Braden, 410 U.S. at 495 (ruling that a district court in
Kentucky properly issued a writ ordering a new trial for an inmate
incarcerated in Alabama); see also Henderson v. Immigration and
Naturalization Serv., 157 F.3d 106, 122 (2d Cir. 1998). The Second
Circuit interpreted Braden to mean that the jurisdictional
grant in § 2241(a) is "coextensive with the scope of service of
process." Preiser, 506 F.2d at 1128 (deciding that a district
court had jurisdiction over a state-wide class of habeas corpus
petitioners that included members detained outside the district). Under
Federal Rules of Civil Procedure 4(e) and 4(k)(1)(A), the scope of this
Court's service of process extends at least to parties located in the
State of New York. Brooks v. Strack, No. 98-CV-6528, 1999 WL
672949, at *3 (E.D.N.Y Aug. 25, 1999) (finding that the Eastern District
Court had jurisdiction where the habeas petitioner was detained in the
Southern District of New York). Therefore, the fact that Rosario was
incarcerated within the Eastern District of New York is of no moment and
this Court, in the interests of judicial economy, can decide all issues
raised in his petition. Bellomo v. United States, No.
03-GV-2627, 2003 WL 22331878, at *6 (E.D.N.Y. Oct. 8, 2003)
(determining that a the district court for the Southern District of
New York could hear a § 2241 petition where the petitioner's
custodian was located in the Eastern District of New York).
B. Petitioner's 28 U.S.C § 2241 Claim
A writ of habeas corpus pursuant to § 2241 is available to
prisoners who challenge the execution their sentence. Carmona v.
Bureau of Prisons, 243 F.3d 629, 633 (2d Cir. 2001) (deciding
petitioner's § 2241 claim was proper because he was seeking credit
for prior time spent in detention). Courts in this district have held
that claims regarding sentencing credit, pursuant to
18 U.S.C. § 3585, constitute a challenge to the execution of the
sentence. E.g. Kaiser v. United States, No. 00-CV-5718, 2001 WL 237382, at *3
(S.D.N.Y. Mar. 9, 2001) (ruling that § 2241 is a proper claim for
which to raise sentencing credit challenges); Garrett v.
Menifee, No. OO-CV-8274, 2001 WL 170678, at *1 (S.D.N.Y. Feb.
21, 2001) (same). Since Petitioner disputes a sentencing credit, his
claim constitutes a challenge to the execution of the sentence and,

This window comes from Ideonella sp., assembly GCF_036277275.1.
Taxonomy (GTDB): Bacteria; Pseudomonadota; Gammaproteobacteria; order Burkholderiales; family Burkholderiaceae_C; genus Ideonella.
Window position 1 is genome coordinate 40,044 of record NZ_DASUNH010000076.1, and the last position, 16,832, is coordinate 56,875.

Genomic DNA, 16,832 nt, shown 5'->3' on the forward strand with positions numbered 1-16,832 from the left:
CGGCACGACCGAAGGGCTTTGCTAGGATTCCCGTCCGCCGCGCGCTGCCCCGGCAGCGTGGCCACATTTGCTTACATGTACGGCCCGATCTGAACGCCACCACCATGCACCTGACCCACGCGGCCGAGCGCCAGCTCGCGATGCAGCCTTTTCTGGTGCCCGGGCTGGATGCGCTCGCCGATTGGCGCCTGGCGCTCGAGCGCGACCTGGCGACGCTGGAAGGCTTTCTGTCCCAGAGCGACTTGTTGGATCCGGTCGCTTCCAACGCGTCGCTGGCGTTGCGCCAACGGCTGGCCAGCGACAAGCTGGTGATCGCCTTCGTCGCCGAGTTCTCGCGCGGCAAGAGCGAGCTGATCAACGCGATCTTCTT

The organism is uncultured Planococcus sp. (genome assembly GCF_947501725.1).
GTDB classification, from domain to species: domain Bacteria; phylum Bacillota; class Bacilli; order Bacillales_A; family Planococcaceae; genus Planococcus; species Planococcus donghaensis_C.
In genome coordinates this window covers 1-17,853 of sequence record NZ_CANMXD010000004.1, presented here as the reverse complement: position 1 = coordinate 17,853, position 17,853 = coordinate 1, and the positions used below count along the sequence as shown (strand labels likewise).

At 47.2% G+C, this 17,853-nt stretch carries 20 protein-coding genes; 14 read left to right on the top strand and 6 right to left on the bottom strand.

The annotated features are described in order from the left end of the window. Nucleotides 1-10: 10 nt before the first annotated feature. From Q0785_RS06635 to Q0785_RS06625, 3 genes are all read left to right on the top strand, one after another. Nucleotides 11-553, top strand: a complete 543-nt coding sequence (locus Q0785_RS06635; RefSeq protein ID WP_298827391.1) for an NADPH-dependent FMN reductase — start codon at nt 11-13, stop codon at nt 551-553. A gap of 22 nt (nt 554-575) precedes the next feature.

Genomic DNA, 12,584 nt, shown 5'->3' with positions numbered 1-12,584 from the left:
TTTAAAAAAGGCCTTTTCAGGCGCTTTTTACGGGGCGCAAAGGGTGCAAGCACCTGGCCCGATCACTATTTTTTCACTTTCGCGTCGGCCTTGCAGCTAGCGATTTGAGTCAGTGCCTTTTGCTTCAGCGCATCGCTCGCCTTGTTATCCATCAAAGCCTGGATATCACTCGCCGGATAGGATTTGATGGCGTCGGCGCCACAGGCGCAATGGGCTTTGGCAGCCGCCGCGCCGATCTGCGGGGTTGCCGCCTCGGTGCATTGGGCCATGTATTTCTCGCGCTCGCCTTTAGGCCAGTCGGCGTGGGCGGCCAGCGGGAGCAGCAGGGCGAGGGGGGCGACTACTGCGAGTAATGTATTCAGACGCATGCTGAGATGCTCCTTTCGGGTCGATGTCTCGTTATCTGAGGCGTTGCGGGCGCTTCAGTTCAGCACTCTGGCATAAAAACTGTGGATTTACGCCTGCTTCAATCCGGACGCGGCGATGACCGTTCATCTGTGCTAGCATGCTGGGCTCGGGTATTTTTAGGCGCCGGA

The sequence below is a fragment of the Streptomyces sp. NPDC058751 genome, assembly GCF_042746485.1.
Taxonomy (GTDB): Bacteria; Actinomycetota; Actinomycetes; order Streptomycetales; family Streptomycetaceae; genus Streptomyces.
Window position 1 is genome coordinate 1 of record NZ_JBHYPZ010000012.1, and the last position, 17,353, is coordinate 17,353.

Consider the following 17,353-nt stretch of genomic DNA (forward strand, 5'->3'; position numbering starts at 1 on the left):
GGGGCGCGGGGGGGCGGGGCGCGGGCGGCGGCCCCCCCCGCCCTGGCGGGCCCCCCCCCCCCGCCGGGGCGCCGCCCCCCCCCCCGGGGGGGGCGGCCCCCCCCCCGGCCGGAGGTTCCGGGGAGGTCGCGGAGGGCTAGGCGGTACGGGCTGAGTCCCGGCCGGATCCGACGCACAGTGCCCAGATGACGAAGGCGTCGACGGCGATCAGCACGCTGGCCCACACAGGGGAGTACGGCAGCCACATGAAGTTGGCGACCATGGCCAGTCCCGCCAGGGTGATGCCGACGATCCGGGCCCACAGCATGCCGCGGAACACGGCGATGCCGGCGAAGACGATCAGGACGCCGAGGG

accordingly, § 2241 is the "proper vehicle for review." United
States v. Maldonado, 138 F. Supp.2d 328, 332 (E.D.N.Y. 2001).
It is well established that the Bureau of Prisons, not the courts,
decides whether the petitioner should receive credit for any prior time
spent in custody. United States v. Montez-Gaviria,
163 F.3d 697, 700-1 (2d Cir. 1998) (holding that the Bureau of Prisons,
not the district court, is responsible for determining sentencing credit);
United States v. Casanova, No. 91-CR-312, 1995 WL 387714, at *1
(S.D.N.Y. Jun. 30, 1995) (dismissing defendant's application for credit
because she failed to first seek relief through the Bureau of Prisons).
Thus, because Rosario asserts a § 2241 claim, it is up to the Bureau
of Prisons, not the district courts, to determine whether credit should
be given for prior time spent in custody pursuant to § 3585.
Nevertheless, if a defendant disputes the Bureau of Prison's
determination of credit, after he `exhausts all administrative remedies,
Beharry v. Reno, 329 F.3d 51, 54 (2d Cir. 2003), he may seek
judicial review by of the decision by filing a habeas corpus petition
pursuant to 28 U.S.C. § 2241, Rosemond v. Menifee,
137 F. Supp.2d 270, 272 (S.D.N.Y. 2000). Rosario satisfied the exhaustion
requirement when he applied to the Bureau of Prisons seeking credit. His
claim must nonetheless be denied because the Bureau of Prisons had
already credited the eighteen months spent at Otisville Federal Detention
Center towards his state sentence and he cannot receive the